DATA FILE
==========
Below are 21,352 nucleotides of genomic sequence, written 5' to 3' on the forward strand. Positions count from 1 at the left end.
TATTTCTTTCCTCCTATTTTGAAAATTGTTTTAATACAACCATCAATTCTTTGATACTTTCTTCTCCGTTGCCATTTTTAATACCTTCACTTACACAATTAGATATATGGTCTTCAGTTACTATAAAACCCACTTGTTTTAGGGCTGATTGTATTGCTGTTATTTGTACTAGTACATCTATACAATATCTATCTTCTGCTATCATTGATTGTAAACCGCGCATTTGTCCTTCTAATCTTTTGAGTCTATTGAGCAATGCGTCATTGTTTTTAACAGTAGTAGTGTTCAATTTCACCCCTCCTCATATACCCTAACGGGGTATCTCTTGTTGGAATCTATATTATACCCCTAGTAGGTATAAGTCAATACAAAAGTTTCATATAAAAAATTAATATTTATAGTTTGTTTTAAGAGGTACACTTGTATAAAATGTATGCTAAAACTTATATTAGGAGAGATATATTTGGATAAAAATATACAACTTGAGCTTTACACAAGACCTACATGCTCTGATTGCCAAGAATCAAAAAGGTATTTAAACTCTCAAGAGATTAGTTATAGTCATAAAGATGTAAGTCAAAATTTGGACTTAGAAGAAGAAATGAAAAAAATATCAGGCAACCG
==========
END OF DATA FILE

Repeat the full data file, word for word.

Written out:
Below are 21,352 nucleotides of genomic sequence, written 5' to 3' on the forward strand. Positions count from 1 at the left end.
TATTTCTTTCCTCCTATTTTGAAAATTGTTTTAATACAACCATCAATTCTTTGATACTTTCTTCTCCGTTGCCATTTTTAATACCTTCACTTACACAATTAGATATATGGTCTTCAGTTACTATAAAACCCACTTGTTTTAGGGCTGATTGTATTGCTGTTATTTGTACTAGTACATCTATACAATATCTATCTTCTGCTATCATTGATTGTAAACCGCGCATTTGTCCTTCTAATCTTTTGAGTCTATTGAGCAATGCGTCATTGTTTTTAACAGTAGTAGTGTTCAATTTCACCCCTCCTCATATACCCTAACGGGGTATCTCTTGTTGGAATCTATATTATACCCCTAGTAGGTATAAGTCAATACAAAAGTTTCATATAAAAAATTAATATTTATAGTTTGTTTTAAGAGGTACACTTGTATAAAATGTATGCTAAAACTTATATTAGGAGAGATATATTTGGATAAAAATATACAACTTGAGCTTTACACAAGACCTACATGCTCTGATTGCCAAGAATCAAAAAGGTATTTAAACTCTCAAGAGATTAGTTATAGTCATAAAGATGTAAGTCAAAATTTGGACTTAGAAGAAGAAATGAAAAAAATATCAGGCAACCG